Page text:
Bethlehem is a city whose population is significantly Christian. Many people in the United States are surprised to discover that not all Arab people living in Israel
or the rest of the Middle East are Muslim.
A Clash in Cultures
The desire of many of Israel’s Muslim neighbors has been
revealed over the years: the complete removal of an independent
Jewish state. Islam, historically, has often been an imperialist religion,
intent on political domination of what it sees as the Islamic
Nation — this land includes modern day Israel.
Historically, Judaism, especially since the Diaspora, has never been
imperialist. Jews generally have had a “live and let live attitude”
toward their neighbors. Unlike Christians who aim at winning the world to
faith in Christ, Judaism is not evangelistic beyond simply trying to
protect its own people from being proselytized. Certainly, there is no
history of Jews seeking to force their laws on the rest of the world the
way that Islam has with the Koranic Sharia. Many times Christianity
spread in Europe by the conversion of a nation’s leaders, and not simply
by individual people becoming Christians. Outside of the
conversion of the Khazar Empire in the early Middle Ages, Judaism
never spread that way.
But Jews will defend themselves. “Never again” is a cry that echoes
the desperate struggle of Jews against those who hate them, from the
struggle against Esther’s Haman to the resistance at Masada and the Warsaw Ghetto.
It is a cry that wells up from the outrage of numberless pogroms visited
on history’s favorite scapegoat.
Israel exists in a most precarious position. This author has stood on the Golan
Heights, the land that was seized from Syria in 1967 and annexed as part
of Israel in 1981. On the one side one can see Syria; on the other,
the Sea of Galilee. Giving that land back would potentially allow
Israel’s enemies to place artillery in a position to shell her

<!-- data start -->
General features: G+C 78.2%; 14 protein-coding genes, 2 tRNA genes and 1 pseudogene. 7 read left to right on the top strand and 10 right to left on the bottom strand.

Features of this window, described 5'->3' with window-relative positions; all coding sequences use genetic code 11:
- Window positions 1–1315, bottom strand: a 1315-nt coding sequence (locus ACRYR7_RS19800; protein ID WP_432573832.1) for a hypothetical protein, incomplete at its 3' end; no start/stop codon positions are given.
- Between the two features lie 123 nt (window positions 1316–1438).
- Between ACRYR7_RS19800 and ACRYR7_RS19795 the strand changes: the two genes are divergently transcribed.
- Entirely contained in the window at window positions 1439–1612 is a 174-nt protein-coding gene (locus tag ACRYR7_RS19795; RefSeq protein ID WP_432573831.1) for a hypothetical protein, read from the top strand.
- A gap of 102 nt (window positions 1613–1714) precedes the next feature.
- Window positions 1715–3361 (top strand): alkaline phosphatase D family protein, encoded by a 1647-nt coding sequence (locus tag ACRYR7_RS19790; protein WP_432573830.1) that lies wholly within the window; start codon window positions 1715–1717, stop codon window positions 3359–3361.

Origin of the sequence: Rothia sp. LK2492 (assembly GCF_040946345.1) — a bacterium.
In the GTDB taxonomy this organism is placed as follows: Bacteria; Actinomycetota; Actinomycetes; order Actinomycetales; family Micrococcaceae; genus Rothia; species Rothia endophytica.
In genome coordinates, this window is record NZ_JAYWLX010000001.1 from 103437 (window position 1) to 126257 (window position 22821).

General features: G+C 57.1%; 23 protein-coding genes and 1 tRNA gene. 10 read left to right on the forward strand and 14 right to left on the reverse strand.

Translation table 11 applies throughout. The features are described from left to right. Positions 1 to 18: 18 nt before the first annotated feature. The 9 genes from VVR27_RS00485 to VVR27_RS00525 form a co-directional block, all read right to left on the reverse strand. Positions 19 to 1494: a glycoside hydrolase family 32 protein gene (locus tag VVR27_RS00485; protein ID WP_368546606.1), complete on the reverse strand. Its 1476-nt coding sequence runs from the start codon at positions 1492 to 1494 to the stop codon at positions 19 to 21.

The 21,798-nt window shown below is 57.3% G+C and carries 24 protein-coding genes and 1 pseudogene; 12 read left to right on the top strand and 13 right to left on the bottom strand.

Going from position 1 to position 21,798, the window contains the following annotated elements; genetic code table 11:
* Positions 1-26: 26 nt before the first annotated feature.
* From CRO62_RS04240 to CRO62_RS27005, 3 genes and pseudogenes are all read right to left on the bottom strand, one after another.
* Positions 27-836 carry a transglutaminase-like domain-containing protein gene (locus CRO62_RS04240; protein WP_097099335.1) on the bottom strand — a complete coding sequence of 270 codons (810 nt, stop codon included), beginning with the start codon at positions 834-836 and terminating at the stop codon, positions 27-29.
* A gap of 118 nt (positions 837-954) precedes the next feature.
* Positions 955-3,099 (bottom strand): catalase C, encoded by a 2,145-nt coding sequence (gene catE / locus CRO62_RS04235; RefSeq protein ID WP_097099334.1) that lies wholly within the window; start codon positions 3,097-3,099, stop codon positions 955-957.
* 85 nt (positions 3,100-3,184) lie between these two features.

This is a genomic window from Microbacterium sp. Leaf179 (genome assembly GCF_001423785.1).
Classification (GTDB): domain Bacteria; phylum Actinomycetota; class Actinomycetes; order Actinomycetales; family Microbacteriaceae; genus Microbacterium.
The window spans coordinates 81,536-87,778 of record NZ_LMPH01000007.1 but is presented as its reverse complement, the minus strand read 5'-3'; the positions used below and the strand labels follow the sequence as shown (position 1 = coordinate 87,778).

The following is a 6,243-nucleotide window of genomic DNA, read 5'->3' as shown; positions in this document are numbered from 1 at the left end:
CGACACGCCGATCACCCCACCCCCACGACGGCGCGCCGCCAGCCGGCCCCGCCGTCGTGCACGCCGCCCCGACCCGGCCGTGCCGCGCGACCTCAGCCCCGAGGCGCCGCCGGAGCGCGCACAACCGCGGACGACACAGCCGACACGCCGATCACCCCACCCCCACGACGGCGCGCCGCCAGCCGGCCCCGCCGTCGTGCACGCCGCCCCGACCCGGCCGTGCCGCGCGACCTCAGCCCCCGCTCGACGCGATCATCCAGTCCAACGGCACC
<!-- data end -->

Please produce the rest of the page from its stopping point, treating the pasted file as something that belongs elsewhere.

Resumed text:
breadbasket, the Galilee — strategic folly.
The Elusive Quest for Peace
While many Israelis and many Palestinians desperately want peace, one wonders
about the current political leadership on both sides. It is helpful to imagine how people on both sides of this conflict think.
From a conservative Israeli perspective, getting non-Jewish people out of Israel is the best hope for
a lasting peace. Now that the violence has so escalated, how can there be
security when there are young women living within ones borders who are
willing to strap bombs around their lower abdomens, disguising themselves
as pregnant, ready to blow themselves up in order to wipe out innocent
civilians? How will this seemingly interminable, ever increasing cycle of
violence and revenge end?
On the other hand, most Palestinians have begun to see
the current Israeli government as analogous to the Nazis and imagine
themselves to be like the Jews of Europe living under the shadow of the
Third Reich — an irony indeed! Bizarre as it is to the Western mind, suicidal,
homicidal bombers are often viewed as the heroes and heroines of a people
who feel abandoned by the rest of the world.
Two Untrustworthy Leaders
Both Ariel Sharon and Yassir Arafat are poor choices to forge a lasting peace,
because both are viewed by their opponents as men with blood on their hands. Most
Americans would say that about President Arafat, but what about Prime
This is from the official web site of the Israel Ministry of Foreign Affairs:
104. Report of the
Commission of Inquiry into the events at the refugee camps in Beirut, 8
February 1983 . . .
The Commission determined
that the massacre at Sabra and Shatilla was carried out by a Phalangist*
unit, acting on its own but its entry was known to Israel . . . Mr. Sharon
was found responsible for ignoring the danger of bloodshed and revenge
when he approved the entry of the Phalangists into the camps as well as
not taking appropriate measures to prevent bloodshed . . . The Commission
recommended that the Defense Minister resign . . .
* (Phalangist: a member of a Lebanese Christian paramilitary organization founded in 1936.
[Collins English Dictionary] In 1982, these units were loyal
to Lebanon’s newly elected president, Israeli backed, Bashir Gemayel.
“After West Beirut was occupied by the Israelis, Phalangist militiamen massacred perhaps as many as 1,000 Palestinians in two refugee camps in Beirut in revenge for the death of Bashir
Gemayel.” [Encyclopædia Britannica] For more information see the Sabra and Shatilla Massacre 1982.)
In view of Israel’s own
government’s recognition of what happened under
Sharon’s watch, it is little wonder that he is
viewed with such suspicion by most Palestinians.
The Arab world tends to view the United States, at least indirectly, as
somewhat responsible for Ariel Sharon and his policies. Most of the rest of the world believes that the United States, as the last
remaining super power, is constantly meddling in the internal affairs of other